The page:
Vintage Saints and Sinners by Karen Wright Marsh, Free for CAPC Members
In Vintage Saints and Sinners, Karen Wright Marsh manages to emphasize the vast goodness of spiritual giants while also humanizing them.
Every Wednesday in Holy Relics, Martyn Jones explores artifacts unique to Christian subculture.
Christmastime is a season in which evangelical Protestantism cozies up to ritual just enough to warm itself without disturbing the geometric and inorganic dreams of theologically minded congregants. Allegory and symbol, please, but hold the incense, hold the holy water, and definitely hold the miraculously fleshy wafer.
But in the weeks leading up to Christmas Day, candles come out, and next to the candles, tiny sculptured Christs in ceramic swaddling clothes. There’s still no bloodied Savior hanging on the cross in the sanctuary, but there is a tiny, tiny Savior resting in clean, chalky straw under the watch of shepherds and angels. For a little while, at least.
The candles used during Advent are reminders, communal memory-aids for how many weeks there are before Christmas Day. They don’t invoke anything; no-one is using them to pray, or aligning them at the five points of an encircled star, or otherwise using them to produce some net effect in the extra-mental world of spirit. However, our dance along that line reaches peak hazard on Christmas Eve, when we weigh down wicker baskets with half-stack white candles and paper saucers with center-punched holes.
The commercial surface of Christmastime floats like a crust of ice over the purple and black depths of Advent. Centuries of waiting and longing in the time before and after the life of Christ give the season its shape. It holds the collective hopes of generations of mourners, faithful witnesses to illness and poverty and death who believe in God’s return, who light candles to warm their hands and souls.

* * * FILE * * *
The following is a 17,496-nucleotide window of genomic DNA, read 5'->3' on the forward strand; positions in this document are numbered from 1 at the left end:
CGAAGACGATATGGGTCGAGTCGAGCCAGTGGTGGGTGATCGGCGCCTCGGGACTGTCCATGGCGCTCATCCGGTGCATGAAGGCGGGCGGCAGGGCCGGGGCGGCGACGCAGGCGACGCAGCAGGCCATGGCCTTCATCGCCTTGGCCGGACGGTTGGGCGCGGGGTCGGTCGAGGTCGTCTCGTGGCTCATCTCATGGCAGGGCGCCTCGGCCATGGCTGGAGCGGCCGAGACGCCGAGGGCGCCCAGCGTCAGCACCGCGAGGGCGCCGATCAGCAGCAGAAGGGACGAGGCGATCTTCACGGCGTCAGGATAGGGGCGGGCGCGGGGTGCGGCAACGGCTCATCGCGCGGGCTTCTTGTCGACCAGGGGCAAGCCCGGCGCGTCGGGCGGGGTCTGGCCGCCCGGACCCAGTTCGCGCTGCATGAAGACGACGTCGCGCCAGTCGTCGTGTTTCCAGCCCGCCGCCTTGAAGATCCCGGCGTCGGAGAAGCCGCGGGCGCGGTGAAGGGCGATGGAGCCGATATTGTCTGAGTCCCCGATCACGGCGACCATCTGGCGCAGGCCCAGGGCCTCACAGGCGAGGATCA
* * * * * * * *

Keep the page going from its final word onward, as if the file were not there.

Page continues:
We reach the high point of this beleaguered hope during the Christmas Eve service. Families grab tacky-feeling handfuls of white candles and dress them in paper finery before taking their seats in the pews. Hymns are sung — “O come, O come, Emmanuel” perfectly capturing the mood in its minor key — and a sermon is preached. Then the congregation spreads out to the rim of the sanctuary, candles in hand, and the lights go out. In the local glow of reading lamps affixed to music stands, hundreds of eyes look on as the pastor struggles with the trigger for a lighter with a coiled neck.
Having lit his own candle, he turns to those of his wife and kids, and the flame migrates out from there. Eventually the sanctuary is ringed in flickering light. The visual effect is downright monastic. “O come, O come, Emmanuel” — we’ve illuminated the landing strip for You, Lord, if You want to put it down right here.
Musicians play soft and reflective tunes during this time. The pastor speaks. Hot wax drips onto knuckles and into the creases of gripping fingers. The sharp and sudden heat occasions many reflections in the mind of the pastor’s son, a certified space cadet. Heat and light, as from the sun, a metaphor for God’s being in relation to created things. Pain, such as that suffered by Christ on the cross — by Christ in being born at all. Wax: malleability. All flesh is grass. Teach me the measure of my days, Lord, ow, frick, Lord, the measure of ow, ow, God Lord Jesus Father, ouch, thank you, God. Hot hot.
At the dawn of modernity, when intellectual stock was being set away for future evangelical intuitions, Descartes sat in his study and compressed a lump of wax in his hand. What can I know about this, he tells us in his second meditation on first philosophy, when everything I receive through my senses changes with the application of pressure and heat? Smell’s gone, texture’s gone, the color’s changed. I hardly even know what I’m holding! Etc.
Christian Wiman, provocatively: “Christ is contingency.” He elaborates: “meaning subject to chance, not absolute. Meaning uncertain, as reality, right down to the molecular level, is uncertain. All of human life is uncertain.” For Wiman, here is where God enters human reality and inhabits the suffering of our species.
Christ is contingency; Christ is like the wax. Not in truth, of course, but in the mind of the person struggling to believe, hoping against a steady accumulation of suffering and misfortune that God is with us.
Perhaps we keep a silence, listening together to the intermittent taps of wax drips on paper plates. We see each other’s faces, lit up from below in an uncommon way, and avert our eyes. We chance smiles at each other. God is with us. God is coming back. We blow out our candles and go home.
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